Legendary Director Yoo Hyeon Mok (Part One)

As I have grown older and earned my Bachelors degree, I have come to view many things in an expanded way. When I watch films, I see deeper meanings and purpose. I pick up on things that were not exactly on my radar. I spend more time starting conversations that go beyond, “Yeah, I liked it. It was interesting.”

I like film. In fact, I wish I could be a film maker. However, I will settle for delving into background of film and learning more about this art form. In addition to my love of the Arts is my love of culture.

This week we are celebrating Korea. As part of the Korean Blogathon 2011, I am going to share my thoughts about a Korean film I watched this evening. However, before I give my review, I want to introduce to you the film’s director. He was and remains one of the most influential Korean directors in the history of Korean Cinema.

What director am I am talking about? It is none other than Yoo Hyeon Mok.

Who is Yoo Hyeon Mok?

In a nutshell, he is the most relevant Korean director of the 50s and 60s Korean Cinematic Renaissance. In the beginning, according to Yoo, Korean films were just moving pictures. They lacked tempo or a rhythm. Yoo came along and made Korean film making into an art form.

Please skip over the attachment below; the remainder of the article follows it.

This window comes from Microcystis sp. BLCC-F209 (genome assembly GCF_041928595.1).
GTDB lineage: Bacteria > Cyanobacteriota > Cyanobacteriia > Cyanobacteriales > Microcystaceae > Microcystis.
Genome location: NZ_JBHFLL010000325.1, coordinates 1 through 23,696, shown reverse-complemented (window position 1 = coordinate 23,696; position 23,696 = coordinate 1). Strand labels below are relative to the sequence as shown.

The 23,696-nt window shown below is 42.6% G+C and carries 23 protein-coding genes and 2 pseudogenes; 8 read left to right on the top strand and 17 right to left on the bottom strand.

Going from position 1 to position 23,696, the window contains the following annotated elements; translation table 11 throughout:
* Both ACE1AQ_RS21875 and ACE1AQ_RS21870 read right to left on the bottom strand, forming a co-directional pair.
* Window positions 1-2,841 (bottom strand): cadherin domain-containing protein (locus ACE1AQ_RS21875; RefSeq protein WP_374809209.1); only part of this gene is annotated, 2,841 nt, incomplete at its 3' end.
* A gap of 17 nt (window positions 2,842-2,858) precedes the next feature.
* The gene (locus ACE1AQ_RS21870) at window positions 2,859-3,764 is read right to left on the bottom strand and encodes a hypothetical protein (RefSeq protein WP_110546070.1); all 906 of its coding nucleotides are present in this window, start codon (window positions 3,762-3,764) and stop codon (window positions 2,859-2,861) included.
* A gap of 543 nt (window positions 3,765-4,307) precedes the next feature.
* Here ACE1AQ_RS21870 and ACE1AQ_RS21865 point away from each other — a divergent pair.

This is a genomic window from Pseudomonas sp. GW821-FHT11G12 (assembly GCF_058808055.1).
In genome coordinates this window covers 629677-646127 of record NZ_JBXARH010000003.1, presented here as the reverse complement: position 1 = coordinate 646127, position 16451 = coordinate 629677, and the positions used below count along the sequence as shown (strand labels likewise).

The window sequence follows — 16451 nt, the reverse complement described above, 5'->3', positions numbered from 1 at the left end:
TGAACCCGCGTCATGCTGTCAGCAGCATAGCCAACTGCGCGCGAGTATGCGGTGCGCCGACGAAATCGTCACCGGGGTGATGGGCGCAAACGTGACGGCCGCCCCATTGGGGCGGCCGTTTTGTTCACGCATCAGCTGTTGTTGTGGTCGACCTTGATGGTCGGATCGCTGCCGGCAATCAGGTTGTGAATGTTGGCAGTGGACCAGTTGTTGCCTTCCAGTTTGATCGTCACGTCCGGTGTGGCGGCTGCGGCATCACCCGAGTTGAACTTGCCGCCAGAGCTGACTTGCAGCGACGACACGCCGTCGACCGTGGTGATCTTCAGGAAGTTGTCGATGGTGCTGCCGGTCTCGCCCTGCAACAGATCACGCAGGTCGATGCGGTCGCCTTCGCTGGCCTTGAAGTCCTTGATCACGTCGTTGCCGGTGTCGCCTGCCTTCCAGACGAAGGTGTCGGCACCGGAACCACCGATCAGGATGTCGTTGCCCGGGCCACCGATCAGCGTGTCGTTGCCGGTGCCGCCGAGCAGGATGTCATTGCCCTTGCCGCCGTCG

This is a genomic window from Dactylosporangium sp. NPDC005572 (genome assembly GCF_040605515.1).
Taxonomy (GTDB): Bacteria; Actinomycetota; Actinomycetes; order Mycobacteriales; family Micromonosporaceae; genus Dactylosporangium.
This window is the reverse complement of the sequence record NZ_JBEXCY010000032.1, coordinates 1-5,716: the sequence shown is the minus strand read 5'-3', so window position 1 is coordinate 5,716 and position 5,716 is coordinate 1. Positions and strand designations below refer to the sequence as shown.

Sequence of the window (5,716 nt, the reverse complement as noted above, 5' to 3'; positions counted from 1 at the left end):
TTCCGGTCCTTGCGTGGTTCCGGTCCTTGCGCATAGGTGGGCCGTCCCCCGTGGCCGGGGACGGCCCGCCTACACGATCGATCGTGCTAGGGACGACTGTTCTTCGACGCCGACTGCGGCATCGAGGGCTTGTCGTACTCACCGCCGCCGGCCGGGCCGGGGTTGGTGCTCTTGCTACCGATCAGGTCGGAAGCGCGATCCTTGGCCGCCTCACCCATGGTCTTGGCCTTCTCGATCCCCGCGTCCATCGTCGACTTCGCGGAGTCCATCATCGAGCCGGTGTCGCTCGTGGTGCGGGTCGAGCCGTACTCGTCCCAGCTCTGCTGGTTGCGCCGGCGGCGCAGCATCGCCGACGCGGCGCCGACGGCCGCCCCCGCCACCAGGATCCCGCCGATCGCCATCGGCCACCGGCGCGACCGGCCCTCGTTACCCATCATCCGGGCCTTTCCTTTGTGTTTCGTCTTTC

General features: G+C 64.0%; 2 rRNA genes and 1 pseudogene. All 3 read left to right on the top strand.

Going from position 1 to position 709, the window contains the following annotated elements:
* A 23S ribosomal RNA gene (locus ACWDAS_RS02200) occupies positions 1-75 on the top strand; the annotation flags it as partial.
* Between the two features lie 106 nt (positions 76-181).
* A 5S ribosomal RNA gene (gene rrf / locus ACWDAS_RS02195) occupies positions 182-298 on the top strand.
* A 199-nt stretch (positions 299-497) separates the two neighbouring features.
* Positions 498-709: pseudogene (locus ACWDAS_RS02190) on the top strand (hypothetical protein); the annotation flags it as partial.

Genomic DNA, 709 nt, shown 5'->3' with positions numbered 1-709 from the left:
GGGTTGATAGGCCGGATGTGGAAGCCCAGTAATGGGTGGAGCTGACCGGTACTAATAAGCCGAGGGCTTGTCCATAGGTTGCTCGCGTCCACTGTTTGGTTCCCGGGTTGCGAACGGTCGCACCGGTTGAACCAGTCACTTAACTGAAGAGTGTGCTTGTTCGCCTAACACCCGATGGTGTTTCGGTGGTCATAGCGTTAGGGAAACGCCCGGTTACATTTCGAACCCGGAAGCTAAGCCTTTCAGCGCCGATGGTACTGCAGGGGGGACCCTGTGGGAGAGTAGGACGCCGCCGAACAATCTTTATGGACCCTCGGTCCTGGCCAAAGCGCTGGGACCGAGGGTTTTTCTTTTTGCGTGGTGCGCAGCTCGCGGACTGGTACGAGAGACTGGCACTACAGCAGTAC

Inspired as an assistant director, when you leapt out on his own he initially focused on technique. He would later mature and use both technique and theme to create a potent story.

Yoo’s early films captured the despair and a divided country’s pain. Yoo Hyeon Mok lived through World War II and the Korean War. They were difficult times. Yoo expressed that the first half of his years were describing the desperate lives of everyone and the dissatisfaction he had with social irrationality.

In Yoo’s later films, when Korea was becoming economically rich, he dealt with the inner side of human beings not the tragic social conditions. The films honored the wishes of his mother and discussed salvation or the providence of god. Yoo said that his films went inside the man, the way of humanism, and they sought to define what humanism itself was.

Aimless Bullet

Aimless Bullet and The Extra Mortals, The Lost Youth and some others represent the first half of his works.

Son Of A Man

The latter half of his works include The Martyrs, Son of a Man, and A Regret.

{ To Be Continued }


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